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Determining a partition coefficient for water in feldspar for rhyolitic eruptions

Melt inclusions are commonly used to determine magmatic water concentration. This approach is limited by abundance and quality of melt inclusions in a given system, and complicated by the need for experimental homogenization and diffusive loss of H. For my undergraduate research thesis, I analyzed OH concentration in feldspar phenocrysts from the Bishop Tuff and Huckleberry Ridge Tuff. With this data, I determined an empirical partition coefficient between [OH] in feldspar and water in quartz-hosted melt inclusions. This expands the range of volcanic rocks that can be analyzed for water.

The jargon-free takeaway: this coefficient lets you use the amount of water in the mineral feldspar to find out how much water was in the magma it came from!


Experimentally testing embayments as record keepers of magmatic ascent 


Melt pockets in volcanic crystals, called embayments, have been used to determine magmatic ascent rate. As magma ascends the conduit, it decompresses, dropping volatile solubility and creating a concentrational gradient between the embayment interior and surrounding melt. This time-dependent, diffusion-limited gradient is recorded in embayment glass. But how faithfully do embayments record decompression? Can small datasets provide robust constraints on ascent rate? These questions require experimental verification. I'm working to simulate magmatic decompression in natural and synthetic embayments in the lab to establish the fidelity of embayment geospeedometry.

The jargon-free takeaway: we need to put embayments "back in the volcano" to see how good they are at telling us how fast magma travels!

Implications of multiple disequilibrium textures in quartz-hosted embayments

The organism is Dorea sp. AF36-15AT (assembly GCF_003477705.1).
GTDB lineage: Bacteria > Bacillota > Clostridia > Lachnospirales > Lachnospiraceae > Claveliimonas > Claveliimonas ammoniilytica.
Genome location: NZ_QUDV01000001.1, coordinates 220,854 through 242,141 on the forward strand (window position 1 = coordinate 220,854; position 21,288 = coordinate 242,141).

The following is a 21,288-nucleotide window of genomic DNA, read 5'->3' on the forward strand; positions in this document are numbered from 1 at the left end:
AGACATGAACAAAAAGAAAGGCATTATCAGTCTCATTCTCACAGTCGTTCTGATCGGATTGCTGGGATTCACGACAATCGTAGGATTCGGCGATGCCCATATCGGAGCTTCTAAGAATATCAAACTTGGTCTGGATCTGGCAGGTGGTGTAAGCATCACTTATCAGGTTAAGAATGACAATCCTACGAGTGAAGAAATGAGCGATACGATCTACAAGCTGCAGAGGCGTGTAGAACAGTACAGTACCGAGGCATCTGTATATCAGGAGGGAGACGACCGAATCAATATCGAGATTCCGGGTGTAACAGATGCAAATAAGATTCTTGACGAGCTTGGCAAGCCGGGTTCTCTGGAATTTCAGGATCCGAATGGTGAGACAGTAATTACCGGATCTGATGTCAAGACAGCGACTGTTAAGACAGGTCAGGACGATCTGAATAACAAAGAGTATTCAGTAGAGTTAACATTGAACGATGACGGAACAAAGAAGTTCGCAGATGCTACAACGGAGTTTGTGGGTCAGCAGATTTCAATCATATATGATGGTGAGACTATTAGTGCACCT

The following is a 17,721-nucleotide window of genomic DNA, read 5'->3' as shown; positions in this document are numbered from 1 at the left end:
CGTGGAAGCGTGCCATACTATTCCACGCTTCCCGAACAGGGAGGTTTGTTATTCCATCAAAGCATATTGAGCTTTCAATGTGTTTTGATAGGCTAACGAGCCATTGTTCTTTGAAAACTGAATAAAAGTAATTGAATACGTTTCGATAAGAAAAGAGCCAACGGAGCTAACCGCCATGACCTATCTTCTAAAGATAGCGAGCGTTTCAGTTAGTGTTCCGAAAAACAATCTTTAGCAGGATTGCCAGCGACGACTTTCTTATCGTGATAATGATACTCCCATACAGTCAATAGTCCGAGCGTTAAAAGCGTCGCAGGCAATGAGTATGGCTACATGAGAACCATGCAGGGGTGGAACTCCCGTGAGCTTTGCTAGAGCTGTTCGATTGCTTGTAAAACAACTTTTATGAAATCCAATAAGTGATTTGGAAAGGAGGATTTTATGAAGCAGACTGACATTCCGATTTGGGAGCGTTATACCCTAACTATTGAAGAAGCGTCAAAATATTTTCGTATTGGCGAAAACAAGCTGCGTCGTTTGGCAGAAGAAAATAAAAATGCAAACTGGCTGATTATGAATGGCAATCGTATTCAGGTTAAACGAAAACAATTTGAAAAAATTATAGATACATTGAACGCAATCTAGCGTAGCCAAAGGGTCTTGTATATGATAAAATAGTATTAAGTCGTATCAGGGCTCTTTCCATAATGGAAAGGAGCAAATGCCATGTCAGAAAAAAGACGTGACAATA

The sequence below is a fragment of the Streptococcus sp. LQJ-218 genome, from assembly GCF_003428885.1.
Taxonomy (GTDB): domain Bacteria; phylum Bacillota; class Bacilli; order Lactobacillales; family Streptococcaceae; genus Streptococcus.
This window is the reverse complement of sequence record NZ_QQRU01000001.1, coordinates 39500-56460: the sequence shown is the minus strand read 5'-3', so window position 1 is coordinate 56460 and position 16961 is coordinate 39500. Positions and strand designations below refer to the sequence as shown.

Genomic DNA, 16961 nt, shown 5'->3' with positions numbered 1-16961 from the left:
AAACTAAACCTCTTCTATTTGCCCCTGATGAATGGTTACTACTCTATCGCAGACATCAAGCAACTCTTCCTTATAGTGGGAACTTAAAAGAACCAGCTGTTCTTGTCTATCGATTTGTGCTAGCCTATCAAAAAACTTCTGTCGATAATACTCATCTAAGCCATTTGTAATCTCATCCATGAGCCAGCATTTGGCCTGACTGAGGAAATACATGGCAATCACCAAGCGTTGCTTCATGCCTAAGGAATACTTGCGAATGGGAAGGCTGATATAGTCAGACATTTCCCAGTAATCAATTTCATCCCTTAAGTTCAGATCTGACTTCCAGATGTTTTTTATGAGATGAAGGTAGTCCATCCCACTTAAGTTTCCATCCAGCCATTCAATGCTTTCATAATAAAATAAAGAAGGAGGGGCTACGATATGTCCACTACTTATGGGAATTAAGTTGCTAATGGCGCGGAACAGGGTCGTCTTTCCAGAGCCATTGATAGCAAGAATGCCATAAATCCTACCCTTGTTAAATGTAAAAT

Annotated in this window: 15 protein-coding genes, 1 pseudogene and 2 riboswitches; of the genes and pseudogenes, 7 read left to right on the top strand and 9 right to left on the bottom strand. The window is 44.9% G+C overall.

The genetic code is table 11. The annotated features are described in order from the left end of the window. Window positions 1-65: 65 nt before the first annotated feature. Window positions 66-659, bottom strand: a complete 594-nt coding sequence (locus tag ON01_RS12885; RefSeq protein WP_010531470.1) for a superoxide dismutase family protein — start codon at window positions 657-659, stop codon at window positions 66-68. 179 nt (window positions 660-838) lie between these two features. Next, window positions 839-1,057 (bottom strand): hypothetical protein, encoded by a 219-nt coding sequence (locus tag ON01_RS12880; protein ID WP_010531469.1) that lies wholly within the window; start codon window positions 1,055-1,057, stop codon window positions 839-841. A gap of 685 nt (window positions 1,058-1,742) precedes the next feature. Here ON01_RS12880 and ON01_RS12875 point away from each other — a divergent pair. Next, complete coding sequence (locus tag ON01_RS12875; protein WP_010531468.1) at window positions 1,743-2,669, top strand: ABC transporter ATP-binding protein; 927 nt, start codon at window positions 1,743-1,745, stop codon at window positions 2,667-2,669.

Published at Frontiers in Earth Science 

Embayments used to reconstruct magmatic ascent rate in literature are typically described as glassy, bubble-free, microlite-free pockets within volcanic phenocrysts, isolated from highly vesiculated exterior glass. While pristine embayments are ideal recorders of disequilibrium, they do not represent the full range of textures common in embayments. Here, we conduct a survey of quartz-hosted embayments in ten different rhyolitic eruptions: the Bandlier, Bishop Tuff Fall, Bishop Tuff Ignimbrite, Mesa Falls, Oruanui, Huckleberry Ridge Tuff, La Primavera, Younger Toba Tuff, Lava Creek Tuff, and Tuff of Bluff Point. 300-1500 quartz crystals from each eruption are picked, counted, and classified as containing clear glass, intruding, elongate discrete, or small discrete bubbles. Continued research will explore what these diverse textures reveal about magmatic processes.

The jargon-free takeaway: embayments are bubbly, and those bubbles may have exciting stories to tell!


Decompression and rehydration of the Mesa Falls Tuff


A 500 micron long, doubly exposed embayment in XPL. 

Embayments, pockets of glass in volcanic phenocrysts, can be used to reconstruct decompression rates. This decompression rate can then be related to ascent rate, an important control for eruption dynamics. Here, we apply this method for the first time to the Mesa Falls Tuff, Yellowstone's third largest eruption. H2O and CO2 profiles within quartz-hosted embayments in the Mesa Falls Tuff fall deposit record the storage and ascent history of this eruption. Understanding the timescales of past volcanism aids researchers to better anticipate and mitigate future activity. 

The jargon-free takeaway: Pockets of glass in volcanic crystals will tell us how fast the magma of the third biggest eruption at Yellowstone traveled on its way to eruption.

Anna Ruefer

Zeeman Crater's Anomalous Massif


Figure modified from Moriarty and Pieters (2018) and Yamamoto et al. (2010)

A mysteriously tall massif looms over the edge of Zeeman Crater on the Moon's South Pole Aitken Basin (SPA). The composition of this anomalous feature lends insight into its formation and the catastrophic history of the SPA, the solar system's largest impact structure. Using Nettleton's method, I calculated bulk density across Zeeman crater and two neighboring craters with a linear regression between free air gravity and free air gravity expected from topography. Grain density can be inferred by accounting for the effect of porosity. The composition of Zeeman Crater's massif is noritic and largely uniform with the surrounding rock, invalidating an excavated mantle source. This finding supports melt sea differentiation resulting in an overlying, noritic residuum in the SPA.

The jargon-free takeaway: the mountain at the edge of Zeeman Crater is not a blob of the Moon's dense interior, but possibly a remnant of a cooling magma ocean!

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